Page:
IOCD's organizational strategy for focuses on promoting the chemical sciences for development and especially for global sustainability. For details, click here.
Chemistry and the SDGs: Chemistry's contribution is essential to meeting most, if not all, of the SDGs. Importantly, many of these contributions require that chemistry works in close concert with other disciplines to identify solutions that are practical, affordable and sustainable. IOCD is committed to working in partnership with others to ensure that chemistry fulfils its potential of contributing to sustainable development.
  • IOCD’s working group — Materials for Energy Conversion, Saving and Storage (MATECSS) — focuses on two critical areas. First, it aims to expedite technology transfer by connecting experts from around the world with local scientists, engineers and students in LMICs. Second, it aims to create a flow of knowledge and know-how to local stakeholders in low-and middle-income countries.
  • IOCD’s action group — Chemists for Sustainability — focuses on the roles of chemistry in sustainable development. The group has published extensively on aspects of the role and future of the chemical sciences.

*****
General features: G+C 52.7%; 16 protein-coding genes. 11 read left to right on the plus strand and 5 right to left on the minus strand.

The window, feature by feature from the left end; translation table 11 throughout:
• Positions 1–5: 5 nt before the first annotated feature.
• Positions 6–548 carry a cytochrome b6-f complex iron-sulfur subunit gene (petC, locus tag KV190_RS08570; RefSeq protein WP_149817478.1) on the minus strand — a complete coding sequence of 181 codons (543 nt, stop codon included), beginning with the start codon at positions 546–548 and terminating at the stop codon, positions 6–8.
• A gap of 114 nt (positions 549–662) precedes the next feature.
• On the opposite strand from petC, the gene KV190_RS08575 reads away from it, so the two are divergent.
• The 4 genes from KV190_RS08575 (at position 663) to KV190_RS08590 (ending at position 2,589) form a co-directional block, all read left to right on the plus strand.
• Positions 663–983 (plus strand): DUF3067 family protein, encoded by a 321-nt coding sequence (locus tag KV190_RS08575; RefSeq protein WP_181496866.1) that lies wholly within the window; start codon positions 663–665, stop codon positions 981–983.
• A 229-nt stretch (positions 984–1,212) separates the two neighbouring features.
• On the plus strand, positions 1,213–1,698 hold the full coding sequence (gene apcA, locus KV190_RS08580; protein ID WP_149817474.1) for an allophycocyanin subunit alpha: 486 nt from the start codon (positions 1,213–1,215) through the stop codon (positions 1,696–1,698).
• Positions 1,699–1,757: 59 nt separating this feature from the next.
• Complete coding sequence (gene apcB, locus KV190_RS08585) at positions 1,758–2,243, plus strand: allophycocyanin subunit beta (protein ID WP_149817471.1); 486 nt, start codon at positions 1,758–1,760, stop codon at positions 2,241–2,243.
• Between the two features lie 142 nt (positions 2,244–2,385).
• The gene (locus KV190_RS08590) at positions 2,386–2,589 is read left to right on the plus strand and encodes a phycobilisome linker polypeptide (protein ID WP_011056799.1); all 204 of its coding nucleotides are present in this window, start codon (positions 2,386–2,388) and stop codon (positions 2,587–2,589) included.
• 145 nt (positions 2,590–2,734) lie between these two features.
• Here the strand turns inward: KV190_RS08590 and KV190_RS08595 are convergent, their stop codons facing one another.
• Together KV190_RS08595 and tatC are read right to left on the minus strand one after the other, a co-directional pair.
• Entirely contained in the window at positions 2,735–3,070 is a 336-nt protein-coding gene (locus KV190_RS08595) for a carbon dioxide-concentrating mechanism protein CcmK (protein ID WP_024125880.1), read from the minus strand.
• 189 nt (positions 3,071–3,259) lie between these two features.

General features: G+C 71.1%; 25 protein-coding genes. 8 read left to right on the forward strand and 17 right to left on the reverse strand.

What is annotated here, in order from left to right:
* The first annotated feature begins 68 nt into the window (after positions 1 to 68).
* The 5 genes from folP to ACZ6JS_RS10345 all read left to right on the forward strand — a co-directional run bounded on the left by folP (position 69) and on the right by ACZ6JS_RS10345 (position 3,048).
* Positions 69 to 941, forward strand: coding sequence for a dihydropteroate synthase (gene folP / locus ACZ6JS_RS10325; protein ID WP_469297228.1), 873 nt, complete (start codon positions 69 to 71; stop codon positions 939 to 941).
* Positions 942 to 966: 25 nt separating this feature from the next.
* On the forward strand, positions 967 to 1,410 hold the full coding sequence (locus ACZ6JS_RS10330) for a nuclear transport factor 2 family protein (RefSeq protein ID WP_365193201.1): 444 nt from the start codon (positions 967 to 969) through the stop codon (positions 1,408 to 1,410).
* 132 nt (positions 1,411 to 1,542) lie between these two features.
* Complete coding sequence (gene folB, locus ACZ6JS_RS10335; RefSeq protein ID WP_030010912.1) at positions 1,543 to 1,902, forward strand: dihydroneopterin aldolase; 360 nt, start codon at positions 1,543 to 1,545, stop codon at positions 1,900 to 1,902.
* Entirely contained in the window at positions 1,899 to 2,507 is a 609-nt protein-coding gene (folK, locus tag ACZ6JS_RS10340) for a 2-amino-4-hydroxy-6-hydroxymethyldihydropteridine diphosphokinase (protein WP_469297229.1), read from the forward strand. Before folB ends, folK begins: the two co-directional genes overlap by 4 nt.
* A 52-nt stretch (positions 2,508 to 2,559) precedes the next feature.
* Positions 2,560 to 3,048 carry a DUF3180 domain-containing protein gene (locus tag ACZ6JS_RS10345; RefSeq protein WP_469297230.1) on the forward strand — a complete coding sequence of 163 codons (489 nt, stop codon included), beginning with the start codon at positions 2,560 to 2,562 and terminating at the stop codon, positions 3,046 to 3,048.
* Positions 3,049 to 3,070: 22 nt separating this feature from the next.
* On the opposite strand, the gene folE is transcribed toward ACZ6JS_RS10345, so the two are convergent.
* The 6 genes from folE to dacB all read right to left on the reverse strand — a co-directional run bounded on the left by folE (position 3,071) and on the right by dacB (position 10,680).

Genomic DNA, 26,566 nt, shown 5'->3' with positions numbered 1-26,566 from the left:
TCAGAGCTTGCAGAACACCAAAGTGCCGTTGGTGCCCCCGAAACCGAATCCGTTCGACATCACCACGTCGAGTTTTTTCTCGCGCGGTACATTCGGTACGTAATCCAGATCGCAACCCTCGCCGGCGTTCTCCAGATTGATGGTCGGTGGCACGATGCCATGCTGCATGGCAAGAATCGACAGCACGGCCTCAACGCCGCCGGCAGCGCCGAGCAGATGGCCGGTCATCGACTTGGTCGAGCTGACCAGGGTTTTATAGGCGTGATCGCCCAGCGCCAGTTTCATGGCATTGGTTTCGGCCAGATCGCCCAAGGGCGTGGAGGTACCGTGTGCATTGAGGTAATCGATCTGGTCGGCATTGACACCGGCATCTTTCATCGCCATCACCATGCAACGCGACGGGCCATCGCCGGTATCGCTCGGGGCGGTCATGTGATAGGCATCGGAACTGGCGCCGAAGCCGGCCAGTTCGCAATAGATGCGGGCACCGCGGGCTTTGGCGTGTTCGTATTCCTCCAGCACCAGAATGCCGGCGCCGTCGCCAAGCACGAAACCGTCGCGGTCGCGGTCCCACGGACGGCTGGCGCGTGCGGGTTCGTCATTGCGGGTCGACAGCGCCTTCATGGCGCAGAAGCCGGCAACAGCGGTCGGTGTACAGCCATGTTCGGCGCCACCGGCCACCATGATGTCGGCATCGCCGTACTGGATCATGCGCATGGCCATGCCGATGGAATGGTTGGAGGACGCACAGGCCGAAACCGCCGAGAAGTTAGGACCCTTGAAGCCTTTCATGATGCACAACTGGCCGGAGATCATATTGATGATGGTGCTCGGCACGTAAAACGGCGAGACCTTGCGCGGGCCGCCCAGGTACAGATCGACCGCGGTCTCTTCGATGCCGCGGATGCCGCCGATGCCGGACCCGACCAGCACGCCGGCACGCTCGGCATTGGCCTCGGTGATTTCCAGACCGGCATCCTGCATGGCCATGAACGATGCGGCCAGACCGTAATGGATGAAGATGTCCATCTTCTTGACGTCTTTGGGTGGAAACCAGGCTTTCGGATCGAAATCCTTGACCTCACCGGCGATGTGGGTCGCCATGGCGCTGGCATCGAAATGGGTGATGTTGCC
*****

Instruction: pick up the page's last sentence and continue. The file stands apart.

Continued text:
• IOCD and systems thinking in chemistry : IOCD has proposed a new orientation, ‘One-World’ Chemistry, which recognises the interconnectedness of human, animal and planetary health and embraces the need for chemistry to adopt systems thinking and cross-disciplinary working to tackle the emergent planetary challenges. In 2017-2019, IOCD collaborated with IUPAC in a global project to infuse systems thinking in chemistry education (STICE), co-led by Peter Mahaffy and Stephen Matlin. They are now, along with others, heading a new IUPAC project, Systems Thinking in Chemistry for Sustainability: Toward 2030 and Beyond (STCS 2030+), in 2020-2023.